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Diffraction Limit
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Diffraction Limit

This is Section 3.1 of the Imaging Resource Guide

Diffraction Limit

Every lens has an absolute upper performance limit dictated by the laws of physics. This limitation is controlled by the working f/# of the lens and the wavelength(s) of light that pass through the lens. Known as the Diffraction Limit, this limitation is given in line pairs/mm and determines the theoretical maximum resolving power of the lens. Even a perfect lens that is not limited by design will be diffraction limited. This limit is the point where two Airy patterns (Limitations on Resolution and Contrast: The Airy Disk) are no longer distinguishable from each other. To calculate the diffraction limit, a simple formula that relates it to the f/# of the lens and the wavelength of light can be used. Learn more about f/# in f/# (Lens Iris/Aperture Setting).

Equation 1 (1)

After the diffraction limit is reached, the lens becomes incapable of resolving greater frequencies. The diffraction limit detailed in Table 1 shows contrast at 0% for given frequencies. These numbers may appear rather high, but are strictly theoretical – a number of other practical factors must also be considered. First, as a general rule, imaging sensors cannot reproduce information at or near 0% contrast. Due to inherent noise, contrast generally needs to be above 10% to be reliably detected on standard imaging sensors. To avoid imaging complications, it is recommended to target 20% contrast or higher at the application’s critical lp/mm resolution. Additionally, lens aberrations and variations associated with manufacturing tolerances also reduce performance. Modulation Transfer Function (MTF) curves are used to determine whether a lens will effectively utilize a sensors capabilities and fulfill the desired application’s requirements.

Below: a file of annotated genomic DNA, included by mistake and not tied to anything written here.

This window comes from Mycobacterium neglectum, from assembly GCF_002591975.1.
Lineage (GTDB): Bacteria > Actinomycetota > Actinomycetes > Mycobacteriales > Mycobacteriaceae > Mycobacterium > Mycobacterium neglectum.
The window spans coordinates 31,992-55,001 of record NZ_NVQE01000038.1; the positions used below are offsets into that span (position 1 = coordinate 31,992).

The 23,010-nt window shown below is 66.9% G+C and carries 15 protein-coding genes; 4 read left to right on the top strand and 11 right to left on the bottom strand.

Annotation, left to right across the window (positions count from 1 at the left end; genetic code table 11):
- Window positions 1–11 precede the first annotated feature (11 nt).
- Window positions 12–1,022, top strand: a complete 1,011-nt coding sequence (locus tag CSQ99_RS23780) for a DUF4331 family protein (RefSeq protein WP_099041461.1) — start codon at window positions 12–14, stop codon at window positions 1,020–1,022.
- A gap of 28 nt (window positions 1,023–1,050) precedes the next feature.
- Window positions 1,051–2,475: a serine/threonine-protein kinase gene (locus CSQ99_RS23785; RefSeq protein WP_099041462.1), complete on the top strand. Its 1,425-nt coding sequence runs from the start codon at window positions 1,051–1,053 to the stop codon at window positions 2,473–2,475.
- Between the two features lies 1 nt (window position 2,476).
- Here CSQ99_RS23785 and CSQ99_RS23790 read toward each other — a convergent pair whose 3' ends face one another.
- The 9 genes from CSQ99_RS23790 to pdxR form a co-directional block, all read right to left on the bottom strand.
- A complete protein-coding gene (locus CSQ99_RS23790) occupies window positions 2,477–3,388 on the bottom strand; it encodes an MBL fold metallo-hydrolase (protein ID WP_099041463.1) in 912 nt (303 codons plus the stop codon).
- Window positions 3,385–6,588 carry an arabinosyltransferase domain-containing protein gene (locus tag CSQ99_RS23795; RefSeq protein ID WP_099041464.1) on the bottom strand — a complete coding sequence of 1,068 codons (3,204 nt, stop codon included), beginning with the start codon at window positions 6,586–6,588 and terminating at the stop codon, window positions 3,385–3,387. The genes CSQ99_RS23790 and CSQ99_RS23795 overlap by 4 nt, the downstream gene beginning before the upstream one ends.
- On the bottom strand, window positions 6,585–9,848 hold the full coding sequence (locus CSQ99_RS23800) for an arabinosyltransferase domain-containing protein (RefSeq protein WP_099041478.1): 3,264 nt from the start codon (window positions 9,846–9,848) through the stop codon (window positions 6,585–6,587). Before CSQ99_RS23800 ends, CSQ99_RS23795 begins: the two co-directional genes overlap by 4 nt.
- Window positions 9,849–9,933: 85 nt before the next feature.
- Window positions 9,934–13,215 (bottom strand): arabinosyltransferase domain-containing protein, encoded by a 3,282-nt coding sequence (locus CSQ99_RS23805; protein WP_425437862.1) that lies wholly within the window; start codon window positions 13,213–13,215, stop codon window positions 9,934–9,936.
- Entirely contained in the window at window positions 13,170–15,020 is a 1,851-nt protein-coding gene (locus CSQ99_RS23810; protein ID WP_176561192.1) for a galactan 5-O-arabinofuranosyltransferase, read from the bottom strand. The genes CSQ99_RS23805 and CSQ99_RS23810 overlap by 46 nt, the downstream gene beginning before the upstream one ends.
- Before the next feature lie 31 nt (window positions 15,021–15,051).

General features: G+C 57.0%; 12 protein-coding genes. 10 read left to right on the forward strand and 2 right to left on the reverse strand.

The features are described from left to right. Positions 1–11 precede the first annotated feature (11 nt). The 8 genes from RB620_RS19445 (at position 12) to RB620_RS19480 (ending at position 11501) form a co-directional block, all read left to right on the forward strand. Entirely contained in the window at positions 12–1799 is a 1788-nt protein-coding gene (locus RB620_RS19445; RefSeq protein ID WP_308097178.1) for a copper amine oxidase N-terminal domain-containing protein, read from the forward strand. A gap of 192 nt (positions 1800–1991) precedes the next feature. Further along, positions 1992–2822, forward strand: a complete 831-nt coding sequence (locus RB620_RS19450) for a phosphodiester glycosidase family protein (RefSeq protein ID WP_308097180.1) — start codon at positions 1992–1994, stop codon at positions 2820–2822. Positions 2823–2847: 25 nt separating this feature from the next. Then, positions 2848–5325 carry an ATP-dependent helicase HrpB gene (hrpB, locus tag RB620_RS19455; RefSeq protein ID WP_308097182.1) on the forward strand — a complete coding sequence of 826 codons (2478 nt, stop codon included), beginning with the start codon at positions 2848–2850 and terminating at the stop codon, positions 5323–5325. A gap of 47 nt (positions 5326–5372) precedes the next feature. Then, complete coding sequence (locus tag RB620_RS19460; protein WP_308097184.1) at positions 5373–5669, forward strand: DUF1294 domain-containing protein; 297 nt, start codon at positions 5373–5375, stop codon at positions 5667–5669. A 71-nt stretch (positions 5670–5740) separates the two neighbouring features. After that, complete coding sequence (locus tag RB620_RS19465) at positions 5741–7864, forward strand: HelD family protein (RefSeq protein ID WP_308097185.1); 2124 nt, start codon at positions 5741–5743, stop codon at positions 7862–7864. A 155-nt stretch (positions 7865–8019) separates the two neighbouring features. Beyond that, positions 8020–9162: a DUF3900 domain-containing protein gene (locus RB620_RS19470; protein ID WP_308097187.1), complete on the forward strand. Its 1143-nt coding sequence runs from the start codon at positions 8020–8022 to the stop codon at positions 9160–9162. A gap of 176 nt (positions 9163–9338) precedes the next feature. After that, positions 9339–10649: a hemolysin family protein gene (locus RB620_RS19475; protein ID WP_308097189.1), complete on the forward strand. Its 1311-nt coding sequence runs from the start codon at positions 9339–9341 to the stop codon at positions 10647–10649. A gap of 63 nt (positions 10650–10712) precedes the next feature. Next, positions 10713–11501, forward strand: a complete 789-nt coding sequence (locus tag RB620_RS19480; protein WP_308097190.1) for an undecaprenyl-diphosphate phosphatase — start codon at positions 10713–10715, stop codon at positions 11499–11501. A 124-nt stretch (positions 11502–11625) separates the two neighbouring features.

f/#0% Contrast Limit (lp/mm) @0.520μm
1.4 1374
2 962
2.8 687
4 481
5.6 343
8 240
11 175
16 120

Table 1: The diffraction limit calculated at different f/#s for 0.520μm light (green light).

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